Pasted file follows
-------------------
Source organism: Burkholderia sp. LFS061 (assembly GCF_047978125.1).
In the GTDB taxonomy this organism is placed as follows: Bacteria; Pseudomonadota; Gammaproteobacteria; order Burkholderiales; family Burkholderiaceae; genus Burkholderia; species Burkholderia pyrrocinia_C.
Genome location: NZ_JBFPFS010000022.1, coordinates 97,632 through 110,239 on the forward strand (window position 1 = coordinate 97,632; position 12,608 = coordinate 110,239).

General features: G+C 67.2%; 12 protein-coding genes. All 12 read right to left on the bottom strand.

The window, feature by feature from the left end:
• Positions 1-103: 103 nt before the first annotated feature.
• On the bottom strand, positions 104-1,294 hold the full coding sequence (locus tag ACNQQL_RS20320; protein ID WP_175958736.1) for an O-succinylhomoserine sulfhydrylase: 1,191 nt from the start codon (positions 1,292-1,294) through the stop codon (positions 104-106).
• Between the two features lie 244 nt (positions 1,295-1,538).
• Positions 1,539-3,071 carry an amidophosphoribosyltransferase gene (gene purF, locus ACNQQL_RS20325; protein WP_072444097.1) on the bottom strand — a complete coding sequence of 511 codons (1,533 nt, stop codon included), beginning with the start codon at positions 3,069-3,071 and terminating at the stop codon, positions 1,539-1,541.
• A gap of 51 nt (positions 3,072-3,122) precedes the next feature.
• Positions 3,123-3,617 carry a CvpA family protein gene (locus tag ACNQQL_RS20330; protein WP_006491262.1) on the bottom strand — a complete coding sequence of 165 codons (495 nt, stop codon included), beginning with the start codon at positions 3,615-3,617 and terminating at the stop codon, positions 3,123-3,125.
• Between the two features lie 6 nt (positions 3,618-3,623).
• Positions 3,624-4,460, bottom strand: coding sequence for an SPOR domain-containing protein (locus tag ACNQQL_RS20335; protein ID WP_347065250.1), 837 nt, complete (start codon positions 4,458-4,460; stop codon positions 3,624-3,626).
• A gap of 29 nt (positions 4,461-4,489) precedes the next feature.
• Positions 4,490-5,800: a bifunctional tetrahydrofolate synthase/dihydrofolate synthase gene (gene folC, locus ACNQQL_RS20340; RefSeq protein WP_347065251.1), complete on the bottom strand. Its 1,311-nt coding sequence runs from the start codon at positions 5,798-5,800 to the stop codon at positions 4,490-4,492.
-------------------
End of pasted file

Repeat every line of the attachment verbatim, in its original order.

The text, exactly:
Source organism: Burkholderia sp. LFS061 (assembly GCF_047978125.1).
In the GTDB taxonomy this organism is placed as follows: Bacteria; Pseudomonadota; Gammaproteobacteria; order Burkholderiales; family Burkholderiaceae; genus Burkholderia; species Burkholderia pyrrocinia_C.
Genome location: NZ_JBFPFS010000022.1, coordinates 97,632 through 110,239 on the forward strand (window position 1 = coordinate 97,632; position 12,608 = coordinate 110,239).

General features: G+C 67.2%; 12 protein-coding genes. All 12 read right to left on the bottom strand.

The window, feature by feature from the left end:
• Positions 1-103: 103 nt before the first annotated feature.
• On the bottom strand, positions 104-1,294 hold the full coding sequence (locus tag ACNQQL_RS20320; protein ID WP_175958736.1) for an O-succinylhomoserine sulfhydrylase: 1,191 nt from the start codon (positions 1,292-1,294) through the stop codon (positions 104-106).
• Between the two features lie 244 nt (positions 1,295-1,538).
• Positions 1,539-3,071 carry an amidophosphoribosyltransferase gene (gene purF, locus ACNQQL_RS20325; protein WP_072444097.1) on the bottom strand — a complete coding sequence of 511 codons (1,533 nt, stop codon included), beginning with the start codon at positions 3,069-3,071 and terminating at the stop codon, positions 1,539-1,541.
• A gap of 51 nt (positions 3,072-3,122) precedes the next feature.
• Positions 3,123-3,617 carry a CvpA family protein gene (locus tag ACNQQL_RS20330; protein WP_006491262.1) on the bottom strand — a complete coding sequence of 165 codons (495 nt, stop codon included), beginning with the start codon at positions 3,615-3,617 and terminating at the stop codon, positions 3,123-3,125.
• Between the two features lie 6 nt (positions 3,618-3,623).
• Positions 3,624-4,460, bottom strand: coding sequence for an SPOR domain-containing protein (locus tag ACNQQL_RS20335; protein ID WP_347065250.1), 837 nt, complete (start codon positions 4,458-4,460; stop codon positions 3,624-3,626).
• A gap of 29 nt (positions 4,461-4,489) precedes the next feature.
• Positions 4,490-5,800: a bifunctional tetrahydrofolate synthase/dihydrofolate synthase gene (gene folC, locus ACNQQL_RS20340; RefSeq protein WP_347065251.1), complete on the bottom strand. Its 1,311-nt coding sequence runs from the start codon at positions 5,798-5,800 to the stop codon at positions 4,490-4,492.